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Here found retreat, and cease our hot pursuit. [Retreat.
Tal. Bring forth the body of old Salisbury,
Bed.'Tis thought, Lord Talbot, when the fight began,
Bur. My self, as far as I cou'd well discern For fmoak and dusky vapours of the night, Am sure I scar'd the Dauphin and his trull; When, arm in arm, they both came fwiftly running, Like to a pair of loving turtle doves, That cou'd not live afunder day or night. After that things are set in order here, We'll follow them with all the power we have.
Enter a Messenger. Mel. All hail, niy Lords; which of this princely train Call ye the warlike Talbot, for his acts So much applauded through the realm of France?
Tul. Here is the Talbot, who would speak with him?
Mel. The virtuous Lady, Countess of Auvergne, With modesty admiring thy renown, By me intreats, great Lord, thio' would'st vouchsafe To visit her poor cattle where ihe lies ; That the may boast the hath beheld the man Y y 2
Whose glory fills the world with loud report.
Bur. Is it even fo? nay, then, I fee our wars
Tal. Ne'er truft me then; for when a world of men
Bed. No, truly; that is more than manners will: And I have heard it said, unbidden guests Are often welcomest when they are gone.
Tal. Well then, alone, since there is no remedy, I mean to prove this lady's courtesy. Come hither, Captain; you perceive my mind. [Whispers.
Capt. I do, my Lord, and mean accordingly. [Exeunt. SCENE IV. The Countess of Auvergne's cafile.
Enter the Countess, and her Porter. Count. Porter, remember what I gave in charge; And when you've done so, bring the keys to me. Port. Madam, I will.
[Exit. Count. The plot is laid: if all things fall out right, I shall as famous be by this exploit, As Scythian Tonnyris by Cyrus' death. Great is the rumour * of this dreadful knight, And his atchievements of no less account: Fain would mine eyes be witness with mine ears, To give their censure t of these rare reports.
Enter Mefjenger, and Talbot.
Gount. Is this the scourge of France ?
* Rumour, for reputariun.
I see report is fabulous and false.
Tal. Madam, I have been bold to trouble you:
[goes, Count. What means he now! Go ask him, whither be - Mes. Stay, my Lord Talbot; for my Lady craves To know the cause of your abrupt departure.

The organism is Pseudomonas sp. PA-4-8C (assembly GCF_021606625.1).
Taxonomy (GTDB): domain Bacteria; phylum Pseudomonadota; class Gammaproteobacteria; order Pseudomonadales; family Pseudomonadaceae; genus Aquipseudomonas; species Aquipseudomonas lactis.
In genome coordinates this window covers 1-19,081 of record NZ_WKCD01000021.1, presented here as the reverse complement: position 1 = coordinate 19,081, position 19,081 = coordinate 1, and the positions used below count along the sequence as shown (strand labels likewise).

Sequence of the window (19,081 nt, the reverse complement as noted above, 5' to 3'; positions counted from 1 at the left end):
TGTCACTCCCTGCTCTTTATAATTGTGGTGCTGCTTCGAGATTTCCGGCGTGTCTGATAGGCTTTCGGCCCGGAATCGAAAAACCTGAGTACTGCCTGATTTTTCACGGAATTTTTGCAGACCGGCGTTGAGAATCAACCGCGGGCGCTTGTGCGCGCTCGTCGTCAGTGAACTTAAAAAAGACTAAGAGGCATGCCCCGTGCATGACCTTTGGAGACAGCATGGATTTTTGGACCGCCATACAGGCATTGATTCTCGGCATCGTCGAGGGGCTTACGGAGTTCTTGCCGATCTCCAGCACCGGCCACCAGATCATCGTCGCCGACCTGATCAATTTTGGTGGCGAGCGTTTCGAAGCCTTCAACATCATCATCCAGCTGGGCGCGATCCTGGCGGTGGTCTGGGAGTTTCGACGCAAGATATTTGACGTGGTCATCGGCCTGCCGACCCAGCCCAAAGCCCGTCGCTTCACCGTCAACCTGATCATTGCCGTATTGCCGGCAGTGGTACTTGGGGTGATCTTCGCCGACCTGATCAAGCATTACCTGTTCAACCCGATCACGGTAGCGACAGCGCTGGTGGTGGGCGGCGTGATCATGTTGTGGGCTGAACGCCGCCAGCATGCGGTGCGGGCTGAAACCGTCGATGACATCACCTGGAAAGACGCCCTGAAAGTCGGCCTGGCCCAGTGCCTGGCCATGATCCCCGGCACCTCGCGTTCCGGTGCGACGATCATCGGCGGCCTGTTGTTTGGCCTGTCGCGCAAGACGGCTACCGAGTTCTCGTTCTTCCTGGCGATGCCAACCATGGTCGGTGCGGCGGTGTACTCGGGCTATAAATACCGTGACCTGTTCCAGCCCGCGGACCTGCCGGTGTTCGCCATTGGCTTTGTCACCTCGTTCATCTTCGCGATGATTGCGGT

Tal. Marry, for that she's in a wrong belief,
Enter Porter with keys.
Count. To me, blood-thirsty Lord :
Tal. Ha, ha, ha.
Tal. I laugh to see your Ladyship fo fond,
Count. Why? art not thou the man?
Tal. No, no; I am but shadow of my self:
[to moan, Your roof were not fufficient to contain it.
Count. This is a riddling merchant for the nonce; He will be here, and yet he is not here : How can these contrarieties agree?
Tal. That will I ihew you presently. Winds his horn; drums ftrike up; à peal of ordnance,
Count. Victorious Talbot, pardon my abuse;
Tal. Be not dismay'd, fair Lady; nor misconstruc
have done, hath not offended me:
Gount. With all my heart, and think me honoured To fealt so great a warrior in my
house. [Exeunt. SCENE V. Changes to London in the Temple-garden. Enter Richard Plantagenet, Warwick, Somerset, Suf
folk, Vernon, and others. Plan. Great Lords and Gentlemen, what means this Dare no man answer in a case of truth? [filence?
Suf. Within the Temple-hall we were too loud, The garden here is more convenient.
Plan. Then fay at once, if I maintain’d the truth; Or else was wrangling Somerset in th'error ?
Suf. ?Faith, I have been a truant in the law; I never yet could frame my will to it,
And therefore frame the law unto
[us. Som. Judge you, my Lord of Warwick, then between War. Between two hawks, which flies the higher
Plan. Tut, tut, here is a mannerly forbearance;
Som. And on my fide it is fo welt apparellid,
Plan. Since you are tongue-ty'd, and fo loth to speak,
Som. Let him that is no coward, and no flatterer,
War. I love no colours; and without all colour
Suf. I pluck this red rose with young Somerset,
Ver. Stay, Lords and Gentlemen, and pluck no more, 'Till you conclude, that he upon whose side
* This is given as the original of the two badges of the bouse of York and Lancaster; wheil.er tiuiy, or not, is no great matter. But the
roverbial expression of laying a ibing under the role, I am peal ded came from thence. When the nation had ranged itself isto two great factions, under the white and red rose, and were perpeiually plotting and counterplotting againit one another, then when a macier of faction was communicated by either party to bis frierd in the same quarrel, it was natural for him to add, that he said it under the rose; meaning, that as it cuncern'd the faction, it was religiuully to te kept secret. Mr. Har.“